Stay Toasty with Down Socks for Backpacking & Camping
Anyone that’s used to camping in the winter or when it’s a bit chilly will be familiar with the struggle to stay warm. It’s all too easy to feel like you’re nose or your toes are about to drop off. Hopefully you’ll find something warm to put on before you get to that point! Obviously a high quality down sleeping bag will do the job, however when you’re getting in and out of your sleeping bag then down socks will stop your feet from instantly freezing on contact with the cold outdoor air.
What’s so special about down socks?
Down socks are that little bit of luxury for backpacking or hiking. Your feet will feel right at home nestled into these comfy little heat-savers. They are usually constructed from a nylon fabric exterior which is filled with various types of down such as goose down. The Goose Feet down socks are some of the most popular, in these the goose down is treated with “DownTek” for added waterproof capability.
Are down socks suitable for backpacking?
Hell yeah, if you want a few little luxuries then down socks are a nice touch for a bit of night-time foot attire. You can get ultralight down socks such as the Goose Feet ones again that weight between 2 and 2.6oz. The only problem for backpacking is that they aren’t the most compressible. You don’t want to be squishing them down to the smallest size possible as eventually they will start to lose their ‘loft’. Every now and then is fine though, and I would say the space they take up is no more than a couple of cans of coke (only a lot lighter!).
What about using the socks outdoors?
You can get some down sock brands that have rubberized soles such as the Baffin Base Camp slippers. Although not as comfy when in your sleeping bag, the synthetic sole slippers are fine outdoors as they won’t get the down wet. Traditional types such as Goose Feet ones don’t have a rubber sole, and so these would get soaked if you tried to walk on wet grass. They do however sell Over Booties that slip over the socks, and these are waterproof for when you need to slip out in the night for a call of nature.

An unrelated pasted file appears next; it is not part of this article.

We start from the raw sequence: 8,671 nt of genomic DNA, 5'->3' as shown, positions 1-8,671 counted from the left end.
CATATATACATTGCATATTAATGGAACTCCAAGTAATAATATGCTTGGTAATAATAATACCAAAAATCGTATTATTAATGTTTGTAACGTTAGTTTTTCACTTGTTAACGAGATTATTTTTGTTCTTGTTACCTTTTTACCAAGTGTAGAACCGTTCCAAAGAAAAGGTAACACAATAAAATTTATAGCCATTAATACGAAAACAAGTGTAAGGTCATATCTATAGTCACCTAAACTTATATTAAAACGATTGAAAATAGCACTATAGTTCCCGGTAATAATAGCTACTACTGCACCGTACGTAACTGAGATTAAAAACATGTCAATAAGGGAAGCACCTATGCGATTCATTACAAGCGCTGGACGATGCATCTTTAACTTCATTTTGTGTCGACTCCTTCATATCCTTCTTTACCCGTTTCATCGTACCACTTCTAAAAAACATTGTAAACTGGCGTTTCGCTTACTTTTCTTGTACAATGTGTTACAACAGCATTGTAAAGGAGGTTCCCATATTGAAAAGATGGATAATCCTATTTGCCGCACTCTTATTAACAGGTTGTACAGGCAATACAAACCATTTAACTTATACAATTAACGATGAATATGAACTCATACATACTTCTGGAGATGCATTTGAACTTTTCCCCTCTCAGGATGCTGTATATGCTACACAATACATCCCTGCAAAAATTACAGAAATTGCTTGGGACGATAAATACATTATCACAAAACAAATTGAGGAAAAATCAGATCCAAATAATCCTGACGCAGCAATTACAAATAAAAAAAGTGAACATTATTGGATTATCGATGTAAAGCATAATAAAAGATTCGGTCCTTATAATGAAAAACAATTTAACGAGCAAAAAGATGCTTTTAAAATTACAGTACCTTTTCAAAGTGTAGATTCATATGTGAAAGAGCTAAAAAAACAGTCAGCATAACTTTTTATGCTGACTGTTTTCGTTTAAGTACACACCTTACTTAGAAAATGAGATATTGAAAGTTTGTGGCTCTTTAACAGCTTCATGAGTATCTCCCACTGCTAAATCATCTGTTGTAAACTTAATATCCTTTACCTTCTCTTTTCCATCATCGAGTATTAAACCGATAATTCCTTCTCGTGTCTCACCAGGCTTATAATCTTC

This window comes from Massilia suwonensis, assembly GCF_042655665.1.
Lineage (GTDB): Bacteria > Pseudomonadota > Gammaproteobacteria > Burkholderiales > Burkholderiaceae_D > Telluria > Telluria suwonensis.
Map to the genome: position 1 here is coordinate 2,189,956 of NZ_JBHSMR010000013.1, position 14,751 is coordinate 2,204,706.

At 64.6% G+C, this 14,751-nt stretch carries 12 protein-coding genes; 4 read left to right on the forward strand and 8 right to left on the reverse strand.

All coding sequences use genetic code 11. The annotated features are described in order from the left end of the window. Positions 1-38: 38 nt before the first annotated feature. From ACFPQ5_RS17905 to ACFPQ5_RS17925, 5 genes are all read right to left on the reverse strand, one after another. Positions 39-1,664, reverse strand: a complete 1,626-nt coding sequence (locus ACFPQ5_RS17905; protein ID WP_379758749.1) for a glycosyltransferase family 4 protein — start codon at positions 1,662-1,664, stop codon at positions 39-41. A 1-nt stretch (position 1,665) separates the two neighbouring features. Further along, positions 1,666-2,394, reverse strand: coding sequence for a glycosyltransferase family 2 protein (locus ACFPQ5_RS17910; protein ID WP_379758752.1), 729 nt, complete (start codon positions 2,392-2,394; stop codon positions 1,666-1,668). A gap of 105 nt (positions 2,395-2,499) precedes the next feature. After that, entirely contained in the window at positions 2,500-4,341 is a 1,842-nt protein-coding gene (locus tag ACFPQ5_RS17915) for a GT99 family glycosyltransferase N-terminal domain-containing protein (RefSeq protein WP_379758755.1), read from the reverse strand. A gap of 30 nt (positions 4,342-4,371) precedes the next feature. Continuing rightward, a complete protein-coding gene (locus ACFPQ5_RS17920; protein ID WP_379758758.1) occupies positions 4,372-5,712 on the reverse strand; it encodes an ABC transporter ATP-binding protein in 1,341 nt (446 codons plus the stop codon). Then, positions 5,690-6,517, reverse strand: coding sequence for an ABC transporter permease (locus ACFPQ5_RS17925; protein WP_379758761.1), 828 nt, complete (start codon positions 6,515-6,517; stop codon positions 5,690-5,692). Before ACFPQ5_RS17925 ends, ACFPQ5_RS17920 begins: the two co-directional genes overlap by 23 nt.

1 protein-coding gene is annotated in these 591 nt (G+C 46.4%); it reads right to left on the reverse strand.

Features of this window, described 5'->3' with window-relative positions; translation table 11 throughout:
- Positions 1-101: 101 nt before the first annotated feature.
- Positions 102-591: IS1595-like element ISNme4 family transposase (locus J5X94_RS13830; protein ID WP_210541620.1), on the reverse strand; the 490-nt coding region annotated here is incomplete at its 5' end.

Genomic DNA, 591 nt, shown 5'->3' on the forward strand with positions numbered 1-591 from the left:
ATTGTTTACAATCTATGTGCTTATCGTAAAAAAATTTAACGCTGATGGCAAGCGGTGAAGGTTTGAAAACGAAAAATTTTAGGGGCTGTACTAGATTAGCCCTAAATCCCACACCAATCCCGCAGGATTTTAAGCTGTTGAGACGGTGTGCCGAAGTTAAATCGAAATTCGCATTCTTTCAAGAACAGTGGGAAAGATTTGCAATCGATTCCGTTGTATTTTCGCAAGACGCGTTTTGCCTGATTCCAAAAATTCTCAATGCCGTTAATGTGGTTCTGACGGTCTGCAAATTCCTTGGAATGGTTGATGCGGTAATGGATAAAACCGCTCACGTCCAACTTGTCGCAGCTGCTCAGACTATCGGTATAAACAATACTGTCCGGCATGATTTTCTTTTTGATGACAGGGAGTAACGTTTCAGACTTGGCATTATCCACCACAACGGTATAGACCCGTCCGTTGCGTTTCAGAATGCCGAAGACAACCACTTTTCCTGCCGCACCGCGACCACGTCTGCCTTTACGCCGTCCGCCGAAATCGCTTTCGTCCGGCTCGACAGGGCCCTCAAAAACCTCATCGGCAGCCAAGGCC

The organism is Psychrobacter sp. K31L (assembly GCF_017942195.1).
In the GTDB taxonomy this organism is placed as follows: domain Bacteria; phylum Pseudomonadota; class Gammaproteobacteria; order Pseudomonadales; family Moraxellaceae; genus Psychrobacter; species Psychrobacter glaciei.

Can I use them for hiking?
As you can probably guess they are more of a bed sock and intended for indoor use. If you’re going hiking or backpacking then you’ll need a more technical sock – such as the part merino wool, part nylon Darn Tough Vermont Hiking Socks. These obviously don’t have the warmth of down socks, however these are the style you want under your hiking boots. With the merino wool being naturally antimicrobial this should hope to reduce the ferocity of end-of-the-day-sock-smell-syndrome.
What are the brands of the best down socks?
There are a few main brands of down socks and booties, these include Goose Feet Gear, Cabiniste, King Camp and Rab. All of these are pretty high quality and are available either from mountaineering / outdoor shops, Amazon or REI.
Here are a few more things you can do to stay nice and toes-ty (haha awful pun!)…
- Heat your core – If the core of your body is warm then this will mean that hot blood will be transferred to your extremities. Your capillaries in your hands and feet will open, allowing the blood to circulate around – acting like a central heating radiator. One way you can do this is by layering up – start with a wicking winter vest to keep the sweat away from your body, then a hiking t-shirt, and then an insulating fleece. This winter combo will keep your insides warm, helping keep your toes warm.
- Get moving – Using your muscles is another way to increase your body heat and blood flow. Go Bear Gryll’s style and get down and do 30 press-ups for an instant heat boost.
- Change your hiking socks for down socks – Hiking socks are perfect for when your trekking through the mountains, but typically they will gather sweat and deposits (niiice!) through the day. Sweat instantly prevents the socks from providing you with the warmth to stop your toes going blue. At the end of a day on the trail, clean and dry your feet ideally, and then put on a pear of down socks.